Bad writing has been getting a lot of attention lately. Columns by Natalie Canavor and Jason Fried on the subject in CW online prompted a flurry of comments among IABC members and an article by Charlotte Beugge in the July/August edition of the CorpComms examines how financial service companies can make their writing clearer.
Most of the attention has been focused on reducing jargon, abbreviations and sentence length, while one specific reason why some business writers produce difficult-to-understand hogwash has been overlooked. And that is, some business writers write badly because they want to.
In the first year of my MBA programme, a professor in the accounting department argued before our class against the finance department’s mantra that free markets were “perfect”. This kind of thinking was wrong, the accounting prof said, as it was based on the idea that markets have access to all the information they need to make intelligent decisions.
“How can the markets have all the information they need,” the prof asked, “when they get that information from accountants? And we lie!”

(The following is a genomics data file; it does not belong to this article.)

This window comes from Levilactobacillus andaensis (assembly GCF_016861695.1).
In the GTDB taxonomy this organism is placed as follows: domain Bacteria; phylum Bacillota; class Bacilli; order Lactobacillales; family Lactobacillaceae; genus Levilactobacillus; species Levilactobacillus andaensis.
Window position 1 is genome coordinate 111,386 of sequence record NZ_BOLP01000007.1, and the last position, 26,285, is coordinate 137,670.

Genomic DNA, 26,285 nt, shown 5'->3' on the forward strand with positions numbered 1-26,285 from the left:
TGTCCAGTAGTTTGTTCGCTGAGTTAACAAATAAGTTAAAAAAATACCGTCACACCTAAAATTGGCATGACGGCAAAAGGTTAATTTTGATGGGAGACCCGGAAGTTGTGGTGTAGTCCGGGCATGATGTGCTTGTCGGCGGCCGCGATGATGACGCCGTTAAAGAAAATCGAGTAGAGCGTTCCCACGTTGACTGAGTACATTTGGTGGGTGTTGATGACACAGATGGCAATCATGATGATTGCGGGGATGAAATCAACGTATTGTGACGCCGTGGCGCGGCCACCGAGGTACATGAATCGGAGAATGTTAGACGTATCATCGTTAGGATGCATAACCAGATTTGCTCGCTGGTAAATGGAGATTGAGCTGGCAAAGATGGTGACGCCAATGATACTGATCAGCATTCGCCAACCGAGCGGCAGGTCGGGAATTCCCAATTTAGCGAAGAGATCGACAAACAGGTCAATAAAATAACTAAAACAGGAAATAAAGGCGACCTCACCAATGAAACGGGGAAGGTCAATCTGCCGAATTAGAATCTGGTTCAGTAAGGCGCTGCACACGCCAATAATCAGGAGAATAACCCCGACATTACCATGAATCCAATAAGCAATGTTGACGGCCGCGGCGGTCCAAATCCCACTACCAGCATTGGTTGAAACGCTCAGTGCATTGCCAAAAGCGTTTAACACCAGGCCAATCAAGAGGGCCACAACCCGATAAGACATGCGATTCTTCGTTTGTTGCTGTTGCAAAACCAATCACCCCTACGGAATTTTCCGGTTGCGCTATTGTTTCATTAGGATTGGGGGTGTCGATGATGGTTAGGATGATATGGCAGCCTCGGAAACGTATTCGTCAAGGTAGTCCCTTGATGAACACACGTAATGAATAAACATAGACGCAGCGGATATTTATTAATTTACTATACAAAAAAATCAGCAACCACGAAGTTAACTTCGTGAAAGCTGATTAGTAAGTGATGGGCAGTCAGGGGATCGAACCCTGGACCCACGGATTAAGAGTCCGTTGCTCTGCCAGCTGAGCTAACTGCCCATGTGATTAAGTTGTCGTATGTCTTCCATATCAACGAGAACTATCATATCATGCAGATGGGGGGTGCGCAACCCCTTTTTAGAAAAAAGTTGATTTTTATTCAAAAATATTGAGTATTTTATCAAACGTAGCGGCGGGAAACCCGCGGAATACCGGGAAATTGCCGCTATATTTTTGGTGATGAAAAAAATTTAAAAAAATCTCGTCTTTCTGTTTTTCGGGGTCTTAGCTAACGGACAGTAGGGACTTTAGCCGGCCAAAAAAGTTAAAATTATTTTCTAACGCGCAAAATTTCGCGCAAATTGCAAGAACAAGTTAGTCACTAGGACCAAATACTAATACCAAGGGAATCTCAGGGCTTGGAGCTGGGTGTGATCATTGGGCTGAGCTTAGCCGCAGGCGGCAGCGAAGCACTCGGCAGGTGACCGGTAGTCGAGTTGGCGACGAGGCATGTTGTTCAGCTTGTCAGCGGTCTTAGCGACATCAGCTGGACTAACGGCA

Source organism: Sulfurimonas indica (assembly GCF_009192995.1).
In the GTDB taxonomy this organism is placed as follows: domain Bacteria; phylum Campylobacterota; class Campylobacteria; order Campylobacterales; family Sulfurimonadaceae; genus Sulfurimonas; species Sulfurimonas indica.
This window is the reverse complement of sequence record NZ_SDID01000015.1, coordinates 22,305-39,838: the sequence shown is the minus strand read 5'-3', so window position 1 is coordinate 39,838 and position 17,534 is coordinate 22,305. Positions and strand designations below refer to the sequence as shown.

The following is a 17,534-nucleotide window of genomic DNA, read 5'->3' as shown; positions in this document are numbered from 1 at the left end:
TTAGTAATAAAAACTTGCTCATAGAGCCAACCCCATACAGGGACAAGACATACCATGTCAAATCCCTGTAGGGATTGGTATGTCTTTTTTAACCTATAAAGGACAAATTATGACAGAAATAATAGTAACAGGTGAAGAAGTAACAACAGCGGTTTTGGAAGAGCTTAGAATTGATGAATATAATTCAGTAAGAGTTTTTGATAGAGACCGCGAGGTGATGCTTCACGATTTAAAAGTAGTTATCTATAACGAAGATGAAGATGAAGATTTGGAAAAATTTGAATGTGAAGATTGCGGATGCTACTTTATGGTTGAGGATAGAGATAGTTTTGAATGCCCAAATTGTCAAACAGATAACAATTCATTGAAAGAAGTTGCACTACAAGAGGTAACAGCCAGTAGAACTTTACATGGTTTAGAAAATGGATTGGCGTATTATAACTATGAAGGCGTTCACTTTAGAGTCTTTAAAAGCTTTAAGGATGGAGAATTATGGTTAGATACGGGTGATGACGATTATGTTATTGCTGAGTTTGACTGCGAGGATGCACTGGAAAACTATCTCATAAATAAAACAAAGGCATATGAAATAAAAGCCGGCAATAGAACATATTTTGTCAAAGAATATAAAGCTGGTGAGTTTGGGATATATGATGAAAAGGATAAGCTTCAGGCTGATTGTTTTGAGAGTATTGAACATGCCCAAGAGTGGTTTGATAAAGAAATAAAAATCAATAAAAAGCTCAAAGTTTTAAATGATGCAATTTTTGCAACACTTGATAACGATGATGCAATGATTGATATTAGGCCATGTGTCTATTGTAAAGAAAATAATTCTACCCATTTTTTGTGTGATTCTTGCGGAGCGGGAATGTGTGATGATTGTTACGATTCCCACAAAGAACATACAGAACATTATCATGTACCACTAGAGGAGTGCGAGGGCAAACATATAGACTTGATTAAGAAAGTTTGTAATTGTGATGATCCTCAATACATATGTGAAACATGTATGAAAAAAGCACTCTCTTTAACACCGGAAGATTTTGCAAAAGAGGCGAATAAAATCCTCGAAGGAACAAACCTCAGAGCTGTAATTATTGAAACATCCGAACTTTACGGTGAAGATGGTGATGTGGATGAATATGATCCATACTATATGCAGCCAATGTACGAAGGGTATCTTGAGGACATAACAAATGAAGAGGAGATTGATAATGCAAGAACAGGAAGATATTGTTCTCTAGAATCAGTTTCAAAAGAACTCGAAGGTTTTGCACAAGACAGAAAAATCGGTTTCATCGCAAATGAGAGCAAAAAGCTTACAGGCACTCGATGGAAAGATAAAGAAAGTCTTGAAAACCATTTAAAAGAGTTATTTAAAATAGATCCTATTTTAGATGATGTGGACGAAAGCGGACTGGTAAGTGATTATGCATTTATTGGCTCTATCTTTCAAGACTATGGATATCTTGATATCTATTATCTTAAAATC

A shocking revelation indeed to hear from an accountant.
But the more palatable truth is, financial statements are required to give a true picture of the financial state of a company, but AT THE SAME TIME give as positive a picture of the company as possible.
How do you walk the line between these two ideas? Simple. Have all the relevant information available, but make bad news as hard to discern as possible. Playing (legally) with the numbers is one way, but another trick is simply to bury bad news under a bushel of abstruse text.
After leaving finance and majoring in the less self-deluded field of accounting, I would be shown in my financial analysis class several examples where the market was fooled into thinking a particular company was in good nick, only to have the rug pulled out from underneath them a bit later.
The information needed to see that something was wrong was already there in black and white in the annual report sometimes years beforehand. It was just very few people had read that pertinent piece of information. And very few people read that information because very few people could find it or understand it.
The accountants had done their job.
Naturally, I am not advocating this sort of thing. But this should be a caveat for both readers and writers. For readers, if a business’ information is hard to read, they may be hiding something. For writers, if what you write is unclear, the wary reader my think you’re hiding something even when you’re not.